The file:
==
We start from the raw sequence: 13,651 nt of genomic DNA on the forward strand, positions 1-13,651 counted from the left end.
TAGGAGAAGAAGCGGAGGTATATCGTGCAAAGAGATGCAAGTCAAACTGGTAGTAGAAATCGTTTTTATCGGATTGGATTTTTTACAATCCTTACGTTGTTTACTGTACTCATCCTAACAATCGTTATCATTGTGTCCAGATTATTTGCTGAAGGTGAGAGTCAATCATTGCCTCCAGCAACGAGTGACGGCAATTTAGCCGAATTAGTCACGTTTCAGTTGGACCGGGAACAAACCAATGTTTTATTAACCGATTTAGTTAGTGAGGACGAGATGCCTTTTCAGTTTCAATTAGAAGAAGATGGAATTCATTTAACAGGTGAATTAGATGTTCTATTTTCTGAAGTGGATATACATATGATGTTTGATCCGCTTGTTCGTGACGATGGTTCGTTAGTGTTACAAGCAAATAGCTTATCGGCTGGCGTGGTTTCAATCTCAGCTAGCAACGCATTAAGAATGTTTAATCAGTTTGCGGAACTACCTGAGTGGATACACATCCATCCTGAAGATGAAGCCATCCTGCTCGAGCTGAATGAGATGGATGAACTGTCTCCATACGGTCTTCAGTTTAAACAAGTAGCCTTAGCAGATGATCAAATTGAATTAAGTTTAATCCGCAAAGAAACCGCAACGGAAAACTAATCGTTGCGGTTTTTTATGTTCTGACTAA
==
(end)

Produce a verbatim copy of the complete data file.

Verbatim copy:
We start from the raw sequence: 13,651 nt of genomic DNA on the forward strand, positions 1-13,651 counted from the left end.
TAGGAGAAGAAGCGGAGGTATATCGTGCAAAGAGATGCAAGTCAAACTGGTAGTAGAAATCGTTTTTATCGGATTGGATTTTTTACAATCCTTACGTTGTTTACTGTACTCATCCTAACAATCGTTATCATTGTGTCCAGATTATTTGCTGAAGGTGAGAGTCAATCATTGCCTCCAGCAACGAGTGACGGCAATTTAGCCGAATTAGTCACGTTTCAGTTGGACCGGGAACAAACCAATGTTTTATTAACCGATTTAGTTAGTGAGGACGAGATGCCTTTTCAGTTTCAATTAGAAGAAGATGGAATTCATTTAACAGGTGAATTAGATGTTCTATTTTCTGAAGTGGATATACATATGATGTTTGATCCGCTTGTTCGTGACGATGGTTCGTTAGTGTTACAAGCAAATAGCTTATCGGCTGGCGTGGTTTCAATCTCAGCTAGCAACGCATTAAGAATGTTTAATCAGTTTGCGGAACTACCTGAGTGGATACACATCCATCCTGAAGATGAAGCCATCCTGCTCGAGCTGAATGAGATGGATGAACTGTCTCCATACGGTCTTCAGTTTAAACAAGTAGCCTTAGCAGATGATCAAATTGAATTAAGTTTAATCCGCAAAGAAACCGCAACGGAAAACTAATCGTTGCGGTTTTTTATGTTCTGACTAA